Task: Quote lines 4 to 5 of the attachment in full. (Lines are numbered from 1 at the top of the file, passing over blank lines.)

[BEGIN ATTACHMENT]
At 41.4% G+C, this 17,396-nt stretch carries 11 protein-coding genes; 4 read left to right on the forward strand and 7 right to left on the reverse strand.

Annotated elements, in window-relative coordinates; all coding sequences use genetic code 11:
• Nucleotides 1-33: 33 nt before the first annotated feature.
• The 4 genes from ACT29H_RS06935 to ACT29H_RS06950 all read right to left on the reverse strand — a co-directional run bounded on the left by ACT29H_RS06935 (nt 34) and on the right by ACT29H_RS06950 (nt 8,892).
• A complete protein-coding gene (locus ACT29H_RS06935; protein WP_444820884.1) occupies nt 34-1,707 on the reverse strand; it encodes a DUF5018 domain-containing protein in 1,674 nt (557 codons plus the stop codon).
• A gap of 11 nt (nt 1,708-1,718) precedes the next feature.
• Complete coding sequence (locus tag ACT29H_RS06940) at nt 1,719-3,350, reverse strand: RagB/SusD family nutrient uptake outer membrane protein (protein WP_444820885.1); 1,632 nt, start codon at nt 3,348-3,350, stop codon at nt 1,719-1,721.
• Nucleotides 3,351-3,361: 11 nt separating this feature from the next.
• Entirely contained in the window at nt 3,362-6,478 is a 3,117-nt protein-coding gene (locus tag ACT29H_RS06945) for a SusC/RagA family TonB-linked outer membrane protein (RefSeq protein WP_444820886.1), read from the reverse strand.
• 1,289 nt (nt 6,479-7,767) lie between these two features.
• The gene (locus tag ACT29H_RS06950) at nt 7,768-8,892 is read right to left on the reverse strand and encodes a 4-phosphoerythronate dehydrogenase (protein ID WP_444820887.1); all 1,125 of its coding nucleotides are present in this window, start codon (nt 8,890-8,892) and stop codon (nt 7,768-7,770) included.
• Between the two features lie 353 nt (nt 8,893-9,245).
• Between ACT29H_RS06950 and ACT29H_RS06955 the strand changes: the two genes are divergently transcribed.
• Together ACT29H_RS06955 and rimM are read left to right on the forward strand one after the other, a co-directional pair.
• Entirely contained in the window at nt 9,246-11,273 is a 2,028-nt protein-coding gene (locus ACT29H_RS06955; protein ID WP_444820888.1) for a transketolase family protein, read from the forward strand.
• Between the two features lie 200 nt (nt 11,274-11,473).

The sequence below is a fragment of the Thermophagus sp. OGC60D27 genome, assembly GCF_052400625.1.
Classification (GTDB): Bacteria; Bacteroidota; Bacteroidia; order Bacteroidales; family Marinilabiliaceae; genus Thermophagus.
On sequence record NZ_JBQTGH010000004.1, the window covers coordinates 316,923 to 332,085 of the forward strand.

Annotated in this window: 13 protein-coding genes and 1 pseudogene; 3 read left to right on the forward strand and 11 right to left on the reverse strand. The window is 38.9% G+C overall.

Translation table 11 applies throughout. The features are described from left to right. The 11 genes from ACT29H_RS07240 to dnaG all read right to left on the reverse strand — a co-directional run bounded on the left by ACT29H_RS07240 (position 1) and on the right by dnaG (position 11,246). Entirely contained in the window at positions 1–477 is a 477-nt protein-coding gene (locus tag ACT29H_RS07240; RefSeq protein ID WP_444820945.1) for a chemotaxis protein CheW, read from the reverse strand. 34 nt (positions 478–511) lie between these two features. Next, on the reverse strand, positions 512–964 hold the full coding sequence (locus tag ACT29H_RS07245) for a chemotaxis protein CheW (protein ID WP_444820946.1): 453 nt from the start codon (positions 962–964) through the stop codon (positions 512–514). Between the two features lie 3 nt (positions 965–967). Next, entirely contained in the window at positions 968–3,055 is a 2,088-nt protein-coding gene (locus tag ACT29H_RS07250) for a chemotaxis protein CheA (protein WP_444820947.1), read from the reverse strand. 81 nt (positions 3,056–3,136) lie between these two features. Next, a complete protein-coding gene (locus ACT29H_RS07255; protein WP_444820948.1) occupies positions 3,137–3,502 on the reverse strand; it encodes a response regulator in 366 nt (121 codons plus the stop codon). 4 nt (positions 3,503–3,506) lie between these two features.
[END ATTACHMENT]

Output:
• The 4 genes from ACT29H_RS06935 to ACT29H_RS06950 all read right to left on the reverse strand — a co-directional run bounded on the left by ACT29H_RS06935 (nt 34) and on the right by ACT29H_RS06950 (nt 8,892).
• A complete protein-coding gene (locus ACT29H_RS06935; protein WP_444820884.1) occupies nt 34-1,707 on the reverse strand; it encodes a DUF5018 domain-containing protein in 1,674 nt (557 codons plus the stop codon).